Part 2 of 6. Pregnancy massage is modification of techniques and body positions to meet the needs of women as they undergo changes during pregnancy and the postpartum period. In this blog, we will discuss the side lying position, also called lateral recumbent, which is often used for pregnant clients in all trimesters. We will also discuss research findings on this population.

Massage therapy reduced anxiety, improved mood, promoted sleep, decreased back pain (1,2) and leg pain, and decreased depression (1) in pregnant women. The American Pregnancy Association recommends sleeping on the left side (3) because it helps blood travel from the heart to the placenta and prevents the enlarged and heavy uterus from putting pressure on the liver.

Stacey (4) found a slight connection between women in late pregnancy who slept on their backs/right sides and stillbirth. While body positions used while sleeping many hours are not the same as body positions used when receiving a 30-, 60-, or 90-minute massage, it appears that the left side is the best side.

Once your client is on her left side, ask her to slide backward until both hips and shoulders are approximately 4 inches from the table edge. Placing your hands at the appropriate distance helps the client know when to stop sliding. This placement accomplishes two things. First, it is easier to massage the back when it is closer to the table’s edge. Second, it provides extra room in front of the client for pillows which will be placed on the tabletop.


Place the first pillow beneath the client’s head. The client’s wrist can rest on this pillow. The next pillow is placed in front of the client’s chest for the arm (i.e., arm not lying directly on the table). The next pillow is needed for the client’s leg (i.e., leg not lying directly on the table). Be sure that the upper & lower extremities are the same height (e.g., shoulder, elbow, and wrist at same height and hip, knee, ankle at same height). A small pillow or towel roll are used to support the opposite ankle. When done properly, the client’s spine is in a neutral position and not rotated. Having the upper hip, knee, and ankle aligned in the same horizontal plane also reduces overstretching of the sacroiliac joint. A properly supported side-lying position also stabilizes the client; she is less likely to roll forward or backward as pressure is applied during the massage.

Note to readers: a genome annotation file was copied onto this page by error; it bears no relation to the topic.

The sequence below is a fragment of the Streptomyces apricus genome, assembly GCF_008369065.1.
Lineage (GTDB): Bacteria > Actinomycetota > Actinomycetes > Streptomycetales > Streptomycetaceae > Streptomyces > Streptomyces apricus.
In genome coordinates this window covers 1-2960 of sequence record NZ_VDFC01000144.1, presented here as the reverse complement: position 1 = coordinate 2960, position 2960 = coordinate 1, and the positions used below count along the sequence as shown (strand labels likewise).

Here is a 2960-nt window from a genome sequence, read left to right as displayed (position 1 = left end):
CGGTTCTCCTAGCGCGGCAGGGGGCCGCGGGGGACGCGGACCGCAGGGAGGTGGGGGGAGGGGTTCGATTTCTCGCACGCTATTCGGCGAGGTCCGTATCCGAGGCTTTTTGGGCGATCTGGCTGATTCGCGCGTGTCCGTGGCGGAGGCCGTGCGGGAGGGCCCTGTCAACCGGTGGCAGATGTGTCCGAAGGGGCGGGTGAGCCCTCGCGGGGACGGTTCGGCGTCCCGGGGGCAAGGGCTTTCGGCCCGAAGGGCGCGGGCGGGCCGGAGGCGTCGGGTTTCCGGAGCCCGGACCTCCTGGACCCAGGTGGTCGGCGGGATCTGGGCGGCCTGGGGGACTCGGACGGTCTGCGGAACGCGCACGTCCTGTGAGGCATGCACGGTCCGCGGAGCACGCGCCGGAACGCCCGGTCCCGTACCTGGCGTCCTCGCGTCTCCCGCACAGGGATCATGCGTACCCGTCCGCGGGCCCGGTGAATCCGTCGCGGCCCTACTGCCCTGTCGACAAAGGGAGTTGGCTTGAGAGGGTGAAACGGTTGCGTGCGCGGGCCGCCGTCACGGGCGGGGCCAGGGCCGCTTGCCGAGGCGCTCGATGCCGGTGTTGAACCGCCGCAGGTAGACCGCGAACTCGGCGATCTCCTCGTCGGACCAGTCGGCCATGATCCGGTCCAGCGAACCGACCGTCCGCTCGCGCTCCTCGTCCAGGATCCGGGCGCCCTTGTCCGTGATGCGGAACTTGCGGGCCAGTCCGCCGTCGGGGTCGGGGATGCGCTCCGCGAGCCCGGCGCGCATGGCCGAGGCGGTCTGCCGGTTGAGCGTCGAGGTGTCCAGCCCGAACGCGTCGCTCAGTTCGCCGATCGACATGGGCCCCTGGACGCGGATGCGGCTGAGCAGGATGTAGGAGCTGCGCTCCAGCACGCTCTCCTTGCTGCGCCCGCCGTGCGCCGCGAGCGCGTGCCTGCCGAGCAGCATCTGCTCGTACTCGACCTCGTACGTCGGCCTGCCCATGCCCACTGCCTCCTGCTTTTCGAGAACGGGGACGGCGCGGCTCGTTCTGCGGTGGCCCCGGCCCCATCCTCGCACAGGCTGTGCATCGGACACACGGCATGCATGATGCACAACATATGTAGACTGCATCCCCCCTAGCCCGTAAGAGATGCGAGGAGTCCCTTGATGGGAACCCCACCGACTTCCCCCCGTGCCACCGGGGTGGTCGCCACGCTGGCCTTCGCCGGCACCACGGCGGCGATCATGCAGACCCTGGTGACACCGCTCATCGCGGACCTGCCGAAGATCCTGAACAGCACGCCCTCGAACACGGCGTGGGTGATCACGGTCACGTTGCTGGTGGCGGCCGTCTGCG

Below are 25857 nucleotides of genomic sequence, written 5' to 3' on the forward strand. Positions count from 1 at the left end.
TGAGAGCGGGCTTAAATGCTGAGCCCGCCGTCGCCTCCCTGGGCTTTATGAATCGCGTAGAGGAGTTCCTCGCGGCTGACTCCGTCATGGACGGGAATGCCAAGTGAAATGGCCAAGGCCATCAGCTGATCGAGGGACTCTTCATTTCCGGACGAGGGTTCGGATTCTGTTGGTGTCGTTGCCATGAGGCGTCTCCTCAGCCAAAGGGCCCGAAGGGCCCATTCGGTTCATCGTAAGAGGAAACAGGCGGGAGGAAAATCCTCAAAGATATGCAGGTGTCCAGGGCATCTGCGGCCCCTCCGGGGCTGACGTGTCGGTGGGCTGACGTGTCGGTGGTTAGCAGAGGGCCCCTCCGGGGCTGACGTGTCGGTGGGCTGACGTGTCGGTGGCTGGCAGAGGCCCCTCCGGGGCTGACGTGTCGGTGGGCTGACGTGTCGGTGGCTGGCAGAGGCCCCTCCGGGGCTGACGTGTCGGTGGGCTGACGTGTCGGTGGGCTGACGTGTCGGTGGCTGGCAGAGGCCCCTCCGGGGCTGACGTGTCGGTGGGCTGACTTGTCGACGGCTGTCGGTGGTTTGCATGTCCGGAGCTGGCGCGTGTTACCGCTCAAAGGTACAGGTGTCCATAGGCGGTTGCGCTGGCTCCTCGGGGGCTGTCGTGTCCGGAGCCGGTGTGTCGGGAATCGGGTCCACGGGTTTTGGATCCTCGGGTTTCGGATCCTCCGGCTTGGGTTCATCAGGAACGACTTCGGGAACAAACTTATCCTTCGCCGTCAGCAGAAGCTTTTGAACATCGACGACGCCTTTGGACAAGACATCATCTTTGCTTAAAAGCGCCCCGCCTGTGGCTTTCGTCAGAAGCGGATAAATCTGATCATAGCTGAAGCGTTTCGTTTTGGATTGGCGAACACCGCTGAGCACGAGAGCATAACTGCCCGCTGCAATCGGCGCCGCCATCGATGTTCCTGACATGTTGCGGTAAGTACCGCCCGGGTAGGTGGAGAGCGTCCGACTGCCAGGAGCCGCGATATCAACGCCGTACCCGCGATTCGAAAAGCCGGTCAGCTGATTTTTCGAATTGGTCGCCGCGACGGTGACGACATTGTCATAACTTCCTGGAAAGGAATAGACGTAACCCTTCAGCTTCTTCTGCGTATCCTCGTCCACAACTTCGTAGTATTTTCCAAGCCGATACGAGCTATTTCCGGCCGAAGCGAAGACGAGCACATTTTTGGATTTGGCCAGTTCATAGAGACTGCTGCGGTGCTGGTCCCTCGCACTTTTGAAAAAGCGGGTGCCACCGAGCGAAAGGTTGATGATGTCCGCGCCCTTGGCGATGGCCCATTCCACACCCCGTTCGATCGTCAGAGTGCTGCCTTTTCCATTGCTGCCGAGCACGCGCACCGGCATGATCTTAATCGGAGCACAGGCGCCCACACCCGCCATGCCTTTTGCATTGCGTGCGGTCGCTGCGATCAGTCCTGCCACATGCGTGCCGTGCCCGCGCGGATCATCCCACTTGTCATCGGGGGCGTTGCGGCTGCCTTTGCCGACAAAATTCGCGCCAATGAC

When re-positioning the client, remove the pillows except the pillow beneath the head. Ask your client to slide toward the center of the table before rolling over (remember that the client is close to the edge of the table). Once the client has rolled to the opposite side and has slid back 4 inches from the table edge, place the pillows in their proper positions. Be sure to remove all pillows before asking your client to get up and get dressed.

Be sure to check out my pregnancy massage video to learn more about side-lying positioning, bolstering, and draping during pregnancy.

Note: The side-lying position offers a number of advantages for non-pregnant clients too. Frail or elderly clients can lie in this position to address the back and neck. This position is appropriate in situations when lying prone is not advised such as in cases of respiratory conditions and working on clients with catheters, colostomy bags, chemotherapy ports, or other medical/surgical appliances.

** The next blog will discuss massage therapy during the second trimester. **

Picture Credits:

Side lying and Draping photos courtesy of Susan Salvo’s “Mosby’s Pathology for Massage Therapists, 3rd edition”

Articles and Journals Referenced:

  1. Field, T. (2010). Pregnancy and labor massage. Expert Rev Obstet Gynecol. 5(2). 177–181.
  2. Field, T., Hernandez-Reif, M., Hart, S., et al, (1999). Pregnant women benefit from massage therapy. J Psychosom Obstet Gynaecol. 20(1). 31-8.
  4. Stacey, T., Thompson, J.M., Mitchell, E.A., et al. (2011). Association between maternal sleep practices and risk of late stillbirth: A case-control study. BMJ. 14;342:d3403

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Dr. Susan Salvo is a massage therapist, author, educator, researcher, explorer, and perpetual student. To learn more, check out the “About Susan” tab. You can contact Susan at